Florida House keeps chipping away at ‘Liquor Wall’


A heavily lobbied measure intended to knock down a decades-old prohibition on selling liquor in grocery and large retail stores narrowly continued to advance in the House on Tuesday.

The Government Operations & Technology Appropriations Subcommittee voted 7-6 to support an amended proposal (HB 81) that would end a Depression-era law requiring liquor stores and bars to be separated from groceries and other retail goods, an issue commonly referred to as the “liquor wall.”

RELATED: More Florida Legislature coverage

The contentious bill - sought by Wal-Mart and Target and opposed by Publix and ABC Fine Wine & Spirits - needs to make it through one more committee in the House and awaits a floor vote in the Senate (SB 106).

House sponsor Bryan Avila, R-Hialeah, rejected claims by opponents that his legislation, three years in the making, will increase access to liquor by minors and harm existing businesses.

“While shopping at Publix is a pleasure, certainly their argument is not,” Avila said. “The only reason the antiquated law is being opposed is to maintain the status quo.”

Before the vote, Avila proposed an amendment that would sort alcohol licenses into two categories, one for businesses that seek to remain stand-alone for liquor, the other imposing fees - based on county population - for those that want to sell liquor in the same stores as other goods.

Avila said he’s also considering additional changes for when the proposal goes to the Commerce Committee. That could include requiring cashiers to be 18 or older when liquor is purchased and increasing penalties on businesses that are found selling to minors.

He also indicated he is open to proposals in the Senate bill that would require small bottles, 6.8 ounces or less, to be displayed only behind the counter and phasing in the law over a four-year period.

Still, the House bill, which appeared to stall a week ago, remains controversial for many.

“The losers are clearly going to be the small businesses,” said Rep. Kathleen Peters, a Treasure Island Republican who voted against the bill.

Thomas Culligan, representing Publix, said in opposing the measure that the supermarket chain may be able to support a delayed implementation. Publix has opened stand-alone liquor stores in many shopping centers that also include grocery stores.

“We’ve invested so much in the stores that we have built out in the state,” Culligan said. “We also have a number of leases that we’d like to see expire if this does happen.”

Pat McClellan, owner of the Flora-Bama lounge and package store in the Panhandle, said the change would result in a greater ability for minors to get their hands on liquor and would lead to more impulse-buying of alcohol.

“It ain’t right to put the apple schnapps next to the apple sauce,” McClellan said.

Proponents contend abolishing the “outdated” law is necessary to provide more convenience to shoppers, reduce regulations and save money for businesses.

Joseph Salzverg, a lobbyist for Target, said the change would allow the Minnesota-based company to meet customers’ needs and expectations.

“The way Target structures their business model is a racetrack type of shopping,” Salzverg said. “That’s why we don’t currently operate bifurcated stores in the state of Florida.”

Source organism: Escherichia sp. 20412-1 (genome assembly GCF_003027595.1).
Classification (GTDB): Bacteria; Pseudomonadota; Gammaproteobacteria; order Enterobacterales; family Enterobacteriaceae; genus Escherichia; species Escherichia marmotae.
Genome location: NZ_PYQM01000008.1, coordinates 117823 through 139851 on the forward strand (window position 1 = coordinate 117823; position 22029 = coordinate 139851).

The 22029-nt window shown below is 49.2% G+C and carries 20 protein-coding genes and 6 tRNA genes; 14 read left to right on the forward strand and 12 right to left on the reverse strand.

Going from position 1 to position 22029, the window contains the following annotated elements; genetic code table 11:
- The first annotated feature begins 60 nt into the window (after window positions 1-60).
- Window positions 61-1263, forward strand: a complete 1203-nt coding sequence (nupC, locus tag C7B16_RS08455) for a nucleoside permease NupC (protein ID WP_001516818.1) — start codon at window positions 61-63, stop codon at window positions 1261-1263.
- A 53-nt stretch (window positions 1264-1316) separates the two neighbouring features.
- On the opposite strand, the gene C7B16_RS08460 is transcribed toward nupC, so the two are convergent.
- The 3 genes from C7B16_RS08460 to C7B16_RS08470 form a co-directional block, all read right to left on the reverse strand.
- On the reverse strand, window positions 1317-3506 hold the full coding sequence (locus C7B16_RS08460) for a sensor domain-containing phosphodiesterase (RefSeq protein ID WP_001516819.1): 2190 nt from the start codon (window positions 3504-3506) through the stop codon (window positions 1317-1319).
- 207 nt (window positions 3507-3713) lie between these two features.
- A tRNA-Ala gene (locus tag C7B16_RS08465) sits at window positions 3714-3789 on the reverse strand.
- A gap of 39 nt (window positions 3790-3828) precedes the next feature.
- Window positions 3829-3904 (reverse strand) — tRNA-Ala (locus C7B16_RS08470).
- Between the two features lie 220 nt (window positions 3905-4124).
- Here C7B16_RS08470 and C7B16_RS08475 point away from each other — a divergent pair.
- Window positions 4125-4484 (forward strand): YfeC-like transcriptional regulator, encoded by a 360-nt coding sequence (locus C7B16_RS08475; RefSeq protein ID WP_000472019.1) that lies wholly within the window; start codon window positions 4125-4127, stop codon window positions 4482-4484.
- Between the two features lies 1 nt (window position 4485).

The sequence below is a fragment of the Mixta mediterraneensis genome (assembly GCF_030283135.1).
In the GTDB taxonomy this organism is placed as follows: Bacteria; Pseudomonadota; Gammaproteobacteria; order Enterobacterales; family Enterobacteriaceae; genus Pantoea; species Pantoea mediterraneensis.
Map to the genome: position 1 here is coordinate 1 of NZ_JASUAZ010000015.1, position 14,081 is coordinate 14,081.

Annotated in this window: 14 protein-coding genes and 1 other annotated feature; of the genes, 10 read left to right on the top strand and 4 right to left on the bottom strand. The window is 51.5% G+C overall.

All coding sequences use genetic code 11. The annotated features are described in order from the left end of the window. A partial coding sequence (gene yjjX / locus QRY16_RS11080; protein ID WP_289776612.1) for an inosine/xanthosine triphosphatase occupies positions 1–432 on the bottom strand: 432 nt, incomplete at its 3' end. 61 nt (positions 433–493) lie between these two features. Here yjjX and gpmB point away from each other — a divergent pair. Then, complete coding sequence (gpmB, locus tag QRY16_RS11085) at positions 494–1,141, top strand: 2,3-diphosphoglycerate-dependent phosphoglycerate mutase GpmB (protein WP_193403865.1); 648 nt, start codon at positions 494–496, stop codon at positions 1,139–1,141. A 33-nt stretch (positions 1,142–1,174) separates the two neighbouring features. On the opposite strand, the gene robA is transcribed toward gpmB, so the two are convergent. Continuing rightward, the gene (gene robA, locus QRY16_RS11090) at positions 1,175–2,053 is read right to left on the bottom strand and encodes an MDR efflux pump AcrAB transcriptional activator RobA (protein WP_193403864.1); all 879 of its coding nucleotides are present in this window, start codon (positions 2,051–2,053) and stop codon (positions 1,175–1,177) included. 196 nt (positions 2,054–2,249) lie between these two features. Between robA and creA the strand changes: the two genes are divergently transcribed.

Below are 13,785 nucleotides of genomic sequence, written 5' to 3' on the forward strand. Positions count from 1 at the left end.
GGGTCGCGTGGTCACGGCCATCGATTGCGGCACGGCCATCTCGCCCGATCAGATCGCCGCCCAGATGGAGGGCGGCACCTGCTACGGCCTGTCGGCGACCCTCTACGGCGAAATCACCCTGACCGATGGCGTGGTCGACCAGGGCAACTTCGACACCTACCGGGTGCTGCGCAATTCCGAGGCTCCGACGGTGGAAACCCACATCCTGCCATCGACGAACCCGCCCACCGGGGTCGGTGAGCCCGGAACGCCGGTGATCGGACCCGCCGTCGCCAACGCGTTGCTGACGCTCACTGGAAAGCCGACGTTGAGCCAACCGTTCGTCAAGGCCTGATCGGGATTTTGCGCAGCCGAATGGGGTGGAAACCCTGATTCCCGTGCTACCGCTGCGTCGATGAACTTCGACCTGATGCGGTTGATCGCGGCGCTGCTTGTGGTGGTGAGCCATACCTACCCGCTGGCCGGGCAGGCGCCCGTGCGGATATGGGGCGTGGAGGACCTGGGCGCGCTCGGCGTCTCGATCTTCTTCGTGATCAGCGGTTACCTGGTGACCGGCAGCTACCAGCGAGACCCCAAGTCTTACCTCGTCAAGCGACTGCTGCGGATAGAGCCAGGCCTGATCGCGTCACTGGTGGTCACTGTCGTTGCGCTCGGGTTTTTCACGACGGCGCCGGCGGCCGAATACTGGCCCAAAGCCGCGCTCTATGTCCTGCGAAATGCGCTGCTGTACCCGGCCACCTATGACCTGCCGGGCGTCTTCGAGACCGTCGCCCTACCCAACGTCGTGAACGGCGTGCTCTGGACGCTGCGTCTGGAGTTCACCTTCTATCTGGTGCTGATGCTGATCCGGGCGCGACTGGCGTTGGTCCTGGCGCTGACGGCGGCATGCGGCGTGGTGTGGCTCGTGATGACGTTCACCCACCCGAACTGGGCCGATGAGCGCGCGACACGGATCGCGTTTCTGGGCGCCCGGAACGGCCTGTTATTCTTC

Reader Comments ...


Next Up in Politics

FAU uses new state money to increase summer courses, hire deans
FAU uses new state money to increase summer courses, hire deans

Florida universities are hiring more faculty, providing more scholarships and expanding course offerings and academic counseling with a $121 million boost in funding provided by the Legislature this year. In letters to Gov. Rick Scott, the 12 state university presidents outlined plans for using their shares of $71 million in the “world class...
Florida Gov. Scott says he didn’t serve in Navy ‘to defend neo-Nazis’
Florida Gov. Scott says he didn’t serve in Navy ‘to defend neo-Nazis’

Florida’s governor and attorney general, both strong supporters of President Donald Trump, decried racism and groups such as the Ku Klux Klan and neo-Nazis as reverberations continued Wednesday across the country after a deadly weekend in Charlottesville, Va. “I served in the Navy. My dad served in the Second World War,&rdquo...
AG Jeff Sessions visits Miami to blast Chicago on ‘sanctuary city’ policy
AG Jeff Sessions visits Miami to blast Chicago on ‘sanctuary city’ policy

Attorney General Jeff Sessions in Miami. MIAMI — Attorney General Jeff Sessions came to town to commend Miami Dade Mayor Carlos Gimenez for cooperating with the federal government by holding jail inmates who have been targeted for deportation, but most of Sessions’ remarks were aimed...
Latvala launches gov campaign, demurs on Trump Charlottesville remarks
Latvala launches gov campaign, demurs on Trump Charlottesville remarks

State Sen. Jack Latvala, R-Clearwater, formally rolled out his Republican bid for governor here Wednesday by drawing contrasts with current Republican Gov. Rick Scott and GOP primary foe Adam Putnam but declining to weigh in on President Donald Trump’s remarks about Charlottesville. Latvala cast himself as both an old-school Republican and a...
UF says no to white nationalist speaker Richard Spencer
UF says no to white nationalist speaker Richard Spencer

The University of Florida is refusing to allow white nationalist leader Richard Spencer to speak on campus next month, citing “serious concerns” about safety in the aftermath of a deadly weekend clash in Charlottesville, Va. In a message to staff Wednesday morning, university President Kent Fuchs said the decision to deny the National Policy...
More Stories